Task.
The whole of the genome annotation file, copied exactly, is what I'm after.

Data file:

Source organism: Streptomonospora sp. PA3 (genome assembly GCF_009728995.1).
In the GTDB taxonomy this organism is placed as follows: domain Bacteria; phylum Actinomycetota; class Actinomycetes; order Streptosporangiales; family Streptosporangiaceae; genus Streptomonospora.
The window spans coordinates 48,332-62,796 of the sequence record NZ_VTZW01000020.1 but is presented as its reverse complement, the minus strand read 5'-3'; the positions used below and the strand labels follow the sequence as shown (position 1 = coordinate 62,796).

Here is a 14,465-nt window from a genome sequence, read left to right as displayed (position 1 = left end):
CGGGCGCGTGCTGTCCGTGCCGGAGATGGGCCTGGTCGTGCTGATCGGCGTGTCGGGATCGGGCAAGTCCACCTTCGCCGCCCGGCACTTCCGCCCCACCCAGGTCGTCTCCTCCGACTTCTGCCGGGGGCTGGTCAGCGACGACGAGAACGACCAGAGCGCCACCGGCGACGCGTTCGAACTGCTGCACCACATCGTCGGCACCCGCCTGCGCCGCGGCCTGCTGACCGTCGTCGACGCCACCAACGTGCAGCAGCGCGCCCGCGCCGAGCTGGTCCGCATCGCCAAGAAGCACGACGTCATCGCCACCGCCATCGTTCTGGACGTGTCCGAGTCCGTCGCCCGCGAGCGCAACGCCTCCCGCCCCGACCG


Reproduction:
Source organism: Streptomonospora sp. PA3 (genome assembly GCF_009728995.1).
In the GTDB taxonomy this organism is placed as follows: domain Bacteria; phylum Actinomycetota; class Actinomycetes; order Streptosporangiales; family Streptosporangiaceae; genus Streptomonospora.
The window spans coordinates 48,332-62,796 of the sequence record NZ_VTZW01000020.1 but is presented as its reverse complement, the minus strand read 5'-3'; the positions used below and the strand labels follow the sequence as shown (position 1 = coordinate 62,796).

Here is a 14,465-nt window from a genome sequence, read left to right as displayed (position 1 = left end):
CGGGCGCGTGCTGTCCGTGCCGGAGATGGGCCTGGTCGTGCTGATCGGCGTGTCGGGATCGGGCAAGTCCACCTTCGCCGCCCGGCACTTCCGCCCCACCCAGGTCGTCTCCTCCGACTTCTGCCGGGGGCTGGTCAGCGACGACGAGAACGACCAGAGCGCCACCGGCGACGCGTTCGAACTGCTGCACCACATCGTCGGCACCCGCCTGCGCCGCGGCCTGCTGACCGTCGTCGACGCCACCAACGTGCAGCAGCGCGCCCGCGCCGAGCTGGTCCGCATCGCCAAGAAGCACGACGTCATCGCCACCGCCATCGTTCTGGACGTGTCCGAGTCCGTCGCCCGCGAGCGCAACGCCTCCCGCCCCGACCG